The standard process is not always the best process to achieve maximum fuel efficiency, however. While one GTG can provide enough power for the ship under normal conditions, two GTGs are usually run for redundancy. Since the GPH are constant, GPNM decreases with speed. Thus, GTMs have a square relationship and GTGs an inverse one to speed. With the two combined for total fuel consumption, the most efficient speeds are not necessarily 13–14, 15, and 17 knots for Trail Shaft, Split Plant, and Full Power, respectively. Figure 1 shows the total fuel consumption curves with two GTGs online.
With two GTGs, the optimum speed increases to 16–17 knots at Trail Shaft, 17–18 knots at Split Plant, and 17 or 19 knots at Full Power. This is significant. For a transit of 2,175 nautical miles (nm) from San Diego, California, to Pearl Harbor, Hawaii, traveling at 17 knots versus the GTM-only optimum speed of 14 knots saves 27 hours from a 155-hour trip (17.6 percent). The fuel savings end up being little more than approximately 0.2 percent, but the time saved means less food is consumed, fewer gas-turbine run-time hours (wear and tear), and potentially more liberty for the crew.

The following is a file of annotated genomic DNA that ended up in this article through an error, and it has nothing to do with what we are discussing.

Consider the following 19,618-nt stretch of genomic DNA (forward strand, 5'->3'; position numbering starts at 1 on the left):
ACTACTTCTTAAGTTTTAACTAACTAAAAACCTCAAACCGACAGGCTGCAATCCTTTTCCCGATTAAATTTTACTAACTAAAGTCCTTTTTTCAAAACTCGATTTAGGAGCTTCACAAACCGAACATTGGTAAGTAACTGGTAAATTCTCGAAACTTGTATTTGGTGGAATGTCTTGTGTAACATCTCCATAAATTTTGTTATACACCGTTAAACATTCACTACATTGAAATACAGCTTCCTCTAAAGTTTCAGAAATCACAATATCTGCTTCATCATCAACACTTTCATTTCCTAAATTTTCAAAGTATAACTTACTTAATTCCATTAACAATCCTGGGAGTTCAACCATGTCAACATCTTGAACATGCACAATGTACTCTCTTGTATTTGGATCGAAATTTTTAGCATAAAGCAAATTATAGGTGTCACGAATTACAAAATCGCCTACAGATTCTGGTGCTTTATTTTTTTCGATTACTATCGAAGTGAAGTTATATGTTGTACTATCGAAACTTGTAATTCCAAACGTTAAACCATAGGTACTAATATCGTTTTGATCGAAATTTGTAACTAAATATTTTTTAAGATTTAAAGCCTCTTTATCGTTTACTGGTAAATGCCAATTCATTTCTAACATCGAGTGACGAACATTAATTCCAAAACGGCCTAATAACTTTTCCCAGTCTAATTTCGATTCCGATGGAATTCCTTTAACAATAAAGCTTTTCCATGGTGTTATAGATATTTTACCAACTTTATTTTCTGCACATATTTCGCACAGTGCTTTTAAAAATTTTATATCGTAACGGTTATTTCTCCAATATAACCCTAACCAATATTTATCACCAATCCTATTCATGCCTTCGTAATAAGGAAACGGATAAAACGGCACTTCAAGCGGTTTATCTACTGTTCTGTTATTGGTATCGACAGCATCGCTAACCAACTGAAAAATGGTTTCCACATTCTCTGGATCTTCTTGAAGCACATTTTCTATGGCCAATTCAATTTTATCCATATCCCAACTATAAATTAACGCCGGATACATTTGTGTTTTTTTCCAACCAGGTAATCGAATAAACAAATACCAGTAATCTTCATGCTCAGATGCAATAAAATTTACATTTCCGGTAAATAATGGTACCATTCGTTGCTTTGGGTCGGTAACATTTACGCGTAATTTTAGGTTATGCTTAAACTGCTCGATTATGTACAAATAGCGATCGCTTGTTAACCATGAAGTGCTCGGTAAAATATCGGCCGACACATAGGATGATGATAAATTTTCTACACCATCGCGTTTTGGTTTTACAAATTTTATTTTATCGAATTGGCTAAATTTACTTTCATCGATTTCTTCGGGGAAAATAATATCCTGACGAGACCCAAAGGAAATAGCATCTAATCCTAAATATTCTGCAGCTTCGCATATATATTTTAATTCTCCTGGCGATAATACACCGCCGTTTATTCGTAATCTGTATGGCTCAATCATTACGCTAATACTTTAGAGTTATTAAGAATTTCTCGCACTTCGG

Total fuel consumption analysis does have some limits. Its underlying assumption is that the engineering plant is offline (in a cold-iron status) at the beginning or the end (or both) of a transit and that the ship is drawing entirely from shore power. Of course, this is not always the case, especially in overseas ports. If the ship has to continue operating GTGs while at anchor or in a foreign port, more days pierside means more fuel burned, reducing or eliminating the savings from setting SOA using total fuel consumption analysis.